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Archive for October 16th, 2020
This week our readers have lots of ... interesting ... queries involving opening windows during winter in North Dakota, trying not to breathe during a micro-encounter and spraying a mask with ... oil?
The indictments of members of at least three separate extremist gangs follows similar charges earlier this week against two dozen alleged white supremacists in Texas, Mississippi and Kentucky.
The federal government is offering nursing homes the chance to opt in to the new program, in which pharmacy staff would deliver and administer a future vaccine on site.
While Republicans accuse Facebook and Twitter of censoring free speech, one expert says the platforms should do more because U.S. voters are "more vulnerable to online disinformation" than ever.
The justices will hear oral arguments on Nov. 30, increasing the potential for Trump to try to omit unauthorized immigrants from the census numbers used to reallocate House seats while in office.
The government shortfall for the fiscal year that just ended was more than triple that of 2019. The national debt of $21 trillion now exceeds the size of the U.S. economy.
In Locking Up Our Own, James Forman Jr. explains the role that Black leaders, from prosecutors to legislators, have played in mass incarceration—and why it's more complicated than meets the eye.
A new report by the consumer-interest nonprofit Public Citizen calls out major retailers for donating to trade groups and campaigns supporting harsher shoplifting penalties in at least 18 states.
Democrats on the Senate Judiciary Committee have looked ways to challenge Barrett's conservative views without alienating her Catholic supporters.
U.S. retail spending grew 1.9% last month, delivering a slight boost of confidence amid a recent spate of signs that the economic recovery has lost momentum from the pandemic's toll.
Democrats enter the presidential contest's homestretch with a big cash advantage.
Over 30 million people in the U.S. have hearing loss. Neuroscientist Jim Hudspeth explains how the ear's thousands of hair cells function to amplify sound—and how they can be damaged but not repaired.
As a deaf person, Rebecca Knill is anti-noise and "neutral" on sound. She explains how technology allows her to hear what she wants to hear, and asks why our mindset about ability hasn't caught up.
What can we discover when we allow ourselves to sit in silence and just... listen? Sound designer Dallas Taylor explores how tuning into silence is key for understanding the beauty of the sonic world.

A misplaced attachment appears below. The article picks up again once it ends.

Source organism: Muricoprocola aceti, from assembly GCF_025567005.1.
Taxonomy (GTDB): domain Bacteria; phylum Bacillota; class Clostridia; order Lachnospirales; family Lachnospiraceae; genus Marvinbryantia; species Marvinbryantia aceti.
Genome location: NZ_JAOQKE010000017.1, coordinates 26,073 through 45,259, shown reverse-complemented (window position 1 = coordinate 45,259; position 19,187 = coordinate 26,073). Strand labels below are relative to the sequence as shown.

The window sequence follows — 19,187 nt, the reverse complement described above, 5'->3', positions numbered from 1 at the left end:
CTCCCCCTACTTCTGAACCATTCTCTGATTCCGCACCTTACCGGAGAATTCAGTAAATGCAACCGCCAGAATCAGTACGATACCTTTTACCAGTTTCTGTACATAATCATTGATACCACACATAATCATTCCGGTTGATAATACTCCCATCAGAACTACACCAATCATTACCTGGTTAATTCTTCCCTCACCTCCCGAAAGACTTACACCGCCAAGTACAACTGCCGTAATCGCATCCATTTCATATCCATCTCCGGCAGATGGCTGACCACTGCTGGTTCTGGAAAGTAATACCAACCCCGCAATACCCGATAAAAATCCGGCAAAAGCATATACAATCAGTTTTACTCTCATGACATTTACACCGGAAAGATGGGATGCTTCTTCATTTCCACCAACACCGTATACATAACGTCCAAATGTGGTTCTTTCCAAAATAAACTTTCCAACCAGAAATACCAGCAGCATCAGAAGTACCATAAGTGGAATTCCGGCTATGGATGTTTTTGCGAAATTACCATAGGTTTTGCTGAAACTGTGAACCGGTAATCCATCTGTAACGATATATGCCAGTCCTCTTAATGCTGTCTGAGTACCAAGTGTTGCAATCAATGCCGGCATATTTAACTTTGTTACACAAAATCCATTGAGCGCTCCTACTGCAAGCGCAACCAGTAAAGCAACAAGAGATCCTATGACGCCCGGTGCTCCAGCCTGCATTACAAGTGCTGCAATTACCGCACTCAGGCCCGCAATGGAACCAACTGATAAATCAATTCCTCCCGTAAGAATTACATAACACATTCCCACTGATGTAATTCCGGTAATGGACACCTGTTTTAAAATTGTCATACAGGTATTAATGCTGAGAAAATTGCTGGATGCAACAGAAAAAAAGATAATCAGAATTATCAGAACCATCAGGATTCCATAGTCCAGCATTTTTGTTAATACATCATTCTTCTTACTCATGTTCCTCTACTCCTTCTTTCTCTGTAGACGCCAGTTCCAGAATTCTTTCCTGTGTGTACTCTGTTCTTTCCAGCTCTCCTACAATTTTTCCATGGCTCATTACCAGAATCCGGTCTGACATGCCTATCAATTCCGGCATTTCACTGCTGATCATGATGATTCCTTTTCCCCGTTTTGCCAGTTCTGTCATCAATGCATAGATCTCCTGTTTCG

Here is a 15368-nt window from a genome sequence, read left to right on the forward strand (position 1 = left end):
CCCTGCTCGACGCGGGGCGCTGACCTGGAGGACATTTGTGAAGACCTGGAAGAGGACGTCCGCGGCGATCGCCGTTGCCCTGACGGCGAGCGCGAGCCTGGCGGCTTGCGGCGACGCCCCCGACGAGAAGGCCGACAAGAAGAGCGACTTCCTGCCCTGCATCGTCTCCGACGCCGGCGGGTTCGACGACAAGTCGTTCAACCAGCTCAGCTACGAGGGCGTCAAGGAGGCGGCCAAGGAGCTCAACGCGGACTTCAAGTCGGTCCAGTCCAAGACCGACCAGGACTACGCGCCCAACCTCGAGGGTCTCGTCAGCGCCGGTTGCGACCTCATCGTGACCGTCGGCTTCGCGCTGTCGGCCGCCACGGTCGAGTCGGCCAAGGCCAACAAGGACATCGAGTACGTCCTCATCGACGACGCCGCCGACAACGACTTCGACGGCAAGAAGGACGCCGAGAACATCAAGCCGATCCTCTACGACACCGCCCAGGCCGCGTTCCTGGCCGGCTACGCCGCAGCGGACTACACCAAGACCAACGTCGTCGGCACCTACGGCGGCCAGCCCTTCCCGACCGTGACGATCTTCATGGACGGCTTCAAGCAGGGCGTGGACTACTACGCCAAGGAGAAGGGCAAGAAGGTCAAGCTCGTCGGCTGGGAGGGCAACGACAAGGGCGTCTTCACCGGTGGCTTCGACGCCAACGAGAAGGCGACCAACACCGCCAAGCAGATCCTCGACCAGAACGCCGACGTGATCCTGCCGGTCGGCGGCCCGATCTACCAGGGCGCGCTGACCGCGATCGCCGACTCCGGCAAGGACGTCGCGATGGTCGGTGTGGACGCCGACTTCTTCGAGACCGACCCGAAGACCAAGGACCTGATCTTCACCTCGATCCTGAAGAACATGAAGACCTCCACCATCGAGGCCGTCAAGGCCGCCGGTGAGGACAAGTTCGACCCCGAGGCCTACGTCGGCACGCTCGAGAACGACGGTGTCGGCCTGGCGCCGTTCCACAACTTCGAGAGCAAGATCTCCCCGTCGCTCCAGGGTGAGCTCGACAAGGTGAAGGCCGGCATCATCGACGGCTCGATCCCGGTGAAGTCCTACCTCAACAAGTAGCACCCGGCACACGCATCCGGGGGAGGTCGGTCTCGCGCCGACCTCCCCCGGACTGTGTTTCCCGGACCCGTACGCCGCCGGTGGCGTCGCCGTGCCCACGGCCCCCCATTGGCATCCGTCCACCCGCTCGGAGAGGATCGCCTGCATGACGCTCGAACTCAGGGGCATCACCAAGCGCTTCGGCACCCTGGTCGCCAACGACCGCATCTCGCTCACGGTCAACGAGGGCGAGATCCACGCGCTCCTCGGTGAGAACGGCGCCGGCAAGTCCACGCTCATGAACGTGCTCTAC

Netflix's latest teen melodrama attempts to tackle a lot of social issues and ills at once, to mixed results.
The latest round of women's marches is against the filling of Ruth Bader Ginsburg's Supreme Court seat. It's also an opportunity for activists to take stock as the stakes of the election loom.
A vaccine will only work if a lot of people can get immunized. State health officials are working furiously to design outreach and distribution plans, with little clarity from the federal government.
A surfeit of subplots and secondary characters — and a complicated production history — take a minor Marvel occult hero on a journey that turns out to be a dead end.
Qingdao city officials say no new infections were identified. The extraordinary testing effort followed the appearance of a small cluster of COVID-19 cases centered in a city hospital.
There were no blog entries published on this date.
The LA Report
A Russian attempt to broker a cease-fire to end the worst outbreak of hostilities over the disputed region of Nagorno-Karabakh in more than a quarter-century has failed to get any traction, with rivals Azerbaijan and Armenia trading blame for new attacks.
DOC AMA: Oxford Developing Rapid COVID-19 Test, A Rare Children’s COVID-19 Complication Found In Adults & More| October 16 2020, 8:55 AM
In our continuing series looking at the latest medical research and news on COVID-19, Larry Mantle speaks with Dr. Peter Chin-Hong from UCSF.
Marcell Ozuna and the Atlanta Braves turned things around in a hurry, and now are one win from ending a two-decade World Series drought.
Larry Mantle and KPCC film critics Lael Loewenstein and Wade Major review this weekend’s new movie releases.
Aaron Sorkin’s On Timely New Courtroom Drama “The Trial of the Chicago 7” And How Its Message Still Resonates 52 Years Later| October 16 2020, 8:42 AM
Following protests that turned violent as police clashed with protesters in Chicago’s Grant Park during the 1968 Democratic National Convention, seven people were tried on charges of conspiracy to cross state lines in order to incite a riot.